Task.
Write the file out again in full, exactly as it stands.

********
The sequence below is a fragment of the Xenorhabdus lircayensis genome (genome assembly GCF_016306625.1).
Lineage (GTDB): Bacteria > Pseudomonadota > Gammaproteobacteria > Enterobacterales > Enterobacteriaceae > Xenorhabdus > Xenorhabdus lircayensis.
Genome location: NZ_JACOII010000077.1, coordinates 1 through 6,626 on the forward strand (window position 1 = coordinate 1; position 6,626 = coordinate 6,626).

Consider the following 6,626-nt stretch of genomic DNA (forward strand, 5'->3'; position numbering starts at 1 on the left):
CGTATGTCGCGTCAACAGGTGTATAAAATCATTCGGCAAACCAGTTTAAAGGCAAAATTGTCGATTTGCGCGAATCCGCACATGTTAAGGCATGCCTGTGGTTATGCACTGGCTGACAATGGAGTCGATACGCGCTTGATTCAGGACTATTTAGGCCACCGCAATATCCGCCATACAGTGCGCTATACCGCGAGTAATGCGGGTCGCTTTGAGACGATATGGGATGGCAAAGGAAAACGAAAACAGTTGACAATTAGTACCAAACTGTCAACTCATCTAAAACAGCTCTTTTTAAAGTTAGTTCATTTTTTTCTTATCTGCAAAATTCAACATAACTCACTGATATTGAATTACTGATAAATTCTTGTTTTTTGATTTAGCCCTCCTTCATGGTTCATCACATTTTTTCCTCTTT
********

The sequence below is a fragment of the Xenorhabdus lircayensis genome (genome assembly GCF_016306625.1).
Lineage (GTDB): Bacteria > Pseudomonadota > Gammaproteobacteria > Enterobacterales > Enterobacteriaceae > Xenorhabdus > Xenorhabdus lircayensis.
Genome location: NZ_JACOII010000077.1, coordinates 1 through 6,626 on the forward strand (window position 1 = coordinate 1; position 6,626 = coordinate 6,626).

Consider the following 6,626-nt stretch of genomic DNA (forward strand, 5'->3'; position numbering starts at 1 on the left):
CGTATGTCGCGTCAACAGGTGTATAAAATCATTCGGCAAACCAGTTTAAAGGCAAAATTGTCGATTTGCGCGAATCCGCACATGTTAAGGCATGCCTGTGGTTATGCACTGGCTGACAATGGAGTCGATACGCGCTTGATTCAGGACTATTTAGGCCACCGCAATATCCGCCATACAGTGCGCTATACCGCGAGTAATGCGGGTCGCTTTGAGACGATATGGGATGGCAAAGGAAAACGAAAACAGTTGACAATTAGTACCAAACTGTCAACTCATCTAAAACAGCTCTTTTTAAAGTTAGTTCATTTTTTTCTTATCTGCAAAATTCAACATAACTCACTGATATTGAATTACTGATAAATTCTTGTTTTTTGATTTAGCCCTCCTTCATGGTTCATCACATTTTTTCCTCTTT